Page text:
Photographer sues celebrity tattoo artist Kat Von D for using photo as reference

Kat Von D will likely succeed in a lawsuit accusing her of copyright infringement after posting her rendition of an iconic Miles Davis photo on Instagram since the image wasn’t an exact replica, according to an intellectual rights attorney who’s spent years dealing with “copyright trolls.”

California photographer and college professor Jeff Sedlik filed a lawsuit in February 2021 accusing Von D, born Katherine Von Drachenberg, of copyright infringement for tattooing a rendition of his Miles Davis portrait on a friend’s arm and posting photos of it and her line drawings on Instagram. The March 2017 post’s caption read, “Can’t believe this is the first time I’ve gotten to tattoo a portrait of #MilesDavis! [thank you, Blake for letting me tattoo you!]” and tagged Von D’s business, High Voltage Tattoo. 

PHOTOGRAPHER SUES CELEBRITY TATTOO ARTIST KAT VON D FOR USING PHOTO AS REFERENCE:

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“She placed it on a friend,” Fred Tecce, an intellectual property attorney, told Fox News. “She made some changes. It’s not an exact replica.”

“I can understand why Professor Sedlik is upset that his photograph, which is quite frankly a classic, maybe even iconic, was used,” Tecce continued. “But I don’t think that Kat Von D used it in the commercial sense.”

Celebrity tattoo artist drawing on client

Katherine Von Drachenberg, a celebrity tattoo artist, is going to trial after being accused of copyright infringement. (Getty Images)

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Sedlik’s photo first appeared on a 1989 magazine cover and has since become an iconic representation of the famed jazz musician that the photographer has licensed for use on clothing, posters and art prints. The photographer is suing Von D, a celebrity tattoo artist who starred on LA Ink and Miami Ink, for “unlawful and unauthorized reproductions” of his image on a client and displaying it on various social media accounts to promote her businesses and brand, according to the lawsuit.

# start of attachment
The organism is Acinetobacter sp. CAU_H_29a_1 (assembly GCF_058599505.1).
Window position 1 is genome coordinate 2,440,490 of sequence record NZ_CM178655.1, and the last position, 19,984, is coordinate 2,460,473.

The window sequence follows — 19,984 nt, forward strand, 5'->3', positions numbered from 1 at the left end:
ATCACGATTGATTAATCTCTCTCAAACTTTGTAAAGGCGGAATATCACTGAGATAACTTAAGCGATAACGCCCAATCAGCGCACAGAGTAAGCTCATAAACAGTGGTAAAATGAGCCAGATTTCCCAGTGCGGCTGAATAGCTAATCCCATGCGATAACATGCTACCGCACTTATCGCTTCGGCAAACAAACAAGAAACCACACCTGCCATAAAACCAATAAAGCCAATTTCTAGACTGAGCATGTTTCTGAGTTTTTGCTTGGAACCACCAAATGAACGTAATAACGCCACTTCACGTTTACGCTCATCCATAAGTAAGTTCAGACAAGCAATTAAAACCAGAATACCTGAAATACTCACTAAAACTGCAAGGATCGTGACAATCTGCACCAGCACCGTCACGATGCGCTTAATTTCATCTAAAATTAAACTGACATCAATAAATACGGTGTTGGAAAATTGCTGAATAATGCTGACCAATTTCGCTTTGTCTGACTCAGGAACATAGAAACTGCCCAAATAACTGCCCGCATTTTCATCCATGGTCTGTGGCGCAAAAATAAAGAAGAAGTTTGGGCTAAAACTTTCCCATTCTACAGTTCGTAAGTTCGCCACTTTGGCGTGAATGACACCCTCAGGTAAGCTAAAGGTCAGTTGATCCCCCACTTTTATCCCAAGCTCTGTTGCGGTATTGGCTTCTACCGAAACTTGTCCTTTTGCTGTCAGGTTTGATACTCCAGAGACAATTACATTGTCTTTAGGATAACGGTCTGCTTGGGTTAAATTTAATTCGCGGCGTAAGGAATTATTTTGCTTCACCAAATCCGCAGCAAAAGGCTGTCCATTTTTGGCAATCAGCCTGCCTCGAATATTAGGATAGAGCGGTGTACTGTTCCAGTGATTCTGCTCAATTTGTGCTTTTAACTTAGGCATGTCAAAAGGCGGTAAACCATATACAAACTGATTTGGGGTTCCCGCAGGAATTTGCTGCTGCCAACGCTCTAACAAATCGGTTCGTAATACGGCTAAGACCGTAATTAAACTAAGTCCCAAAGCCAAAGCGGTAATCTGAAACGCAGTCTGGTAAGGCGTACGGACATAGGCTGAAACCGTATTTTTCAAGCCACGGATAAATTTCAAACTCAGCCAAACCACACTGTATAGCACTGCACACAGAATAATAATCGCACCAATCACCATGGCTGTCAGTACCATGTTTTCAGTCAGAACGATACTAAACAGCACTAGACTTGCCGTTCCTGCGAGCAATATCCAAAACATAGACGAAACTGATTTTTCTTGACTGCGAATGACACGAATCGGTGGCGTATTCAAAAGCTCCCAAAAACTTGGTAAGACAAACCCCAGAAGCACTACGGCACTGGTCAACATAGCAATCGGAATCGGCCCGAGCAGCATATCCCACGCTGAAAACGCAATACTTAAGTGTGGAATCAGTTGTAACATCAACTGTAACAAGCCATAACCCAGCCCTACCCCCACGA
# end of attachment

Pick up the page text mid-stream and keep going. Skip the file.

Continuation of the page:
“I think this is kind of the reality of today on social media,” Tecce said. “It’s a lot of commercial driving efforts. It’s a lot of trying to raise clicks, raise money, but … people post on social media to be informative, to stay in the public eye, to stay as part of the public consciousness.”

Tattoo artist draws Miles Davis portrait

A celebrity tattoo artist is accused of copyright infringement after drawing a replica of Jeff Sedlik’s iconic Miles Davis portrait on a client’s body and posting it on social media.  (Courtesy: From court filing exhibit)

A district judge denied Sedlik’s motion for summary judgment and partially denied Von D’s, declaring there were issues of fact that required a trial, according to a May 2022 court order. The judge denied some of the plaintiff’s claims and removed Von D’s company KVD Inc. as a defendant and the accusation against the tattoo artist for purposeful falsification. 

The judge postponed the ruling in November 2022 to wait for the Supreme Court’s decision on another copyright case involving the Andy Warhol Foundation. 

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Though the Supreme Court ruled in May in favor of Lynn Goldsmith, a photographer who accused the foundation of using her 1981 photos of superstar musician Prince for renditions of the images without permission, Tecce still believes Von D will win her lawsuit. 

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The Supreme Court ruled 7-2 in favor of Lynn Goldsmith in the Andy Warhol Foundation for the Visual Arts, Inc. v. Goldsmith case that questioned copyright law.  (AP Photo/J. Scott Applewhite, File)

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“Some people would argue that the Warhol case … was a big change in the law,” Tecce said. “I don’t see this happening. I don’t see there being a big matter about this because it was a photograph and she made a tattoo.”

If the court rules in favor of Sedlik, the photographer could get thousands in statutory damages since he filed for copyright registration before the lawsuit was filed, or he could be awarded money damages if he lost profits, according to the intellectual property lawyer. Von D would also have to pay Sedlik’s attorney fees.

Artist replicates image of musician

Photographer Lynn Goldsmith accused the Andy Warhol Foundation of copyright infringement after the artist used her photos of the musician, Prince, for a silkscreen image series without her approval.  (Courtesy: Collection of the Supreme Court of the United States)

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“I think 99% of civil litigation ends in settlement,” Tecce said. “I would not at all be surprised to see this matter settle. I think it would be in both parties’ interest to resolve this matter.”

The judge lifted the stay on Sedlik’s suit against Von D in May, shortly after the Supreme Court ruling. It’s scheduled for trial Tuesday. 

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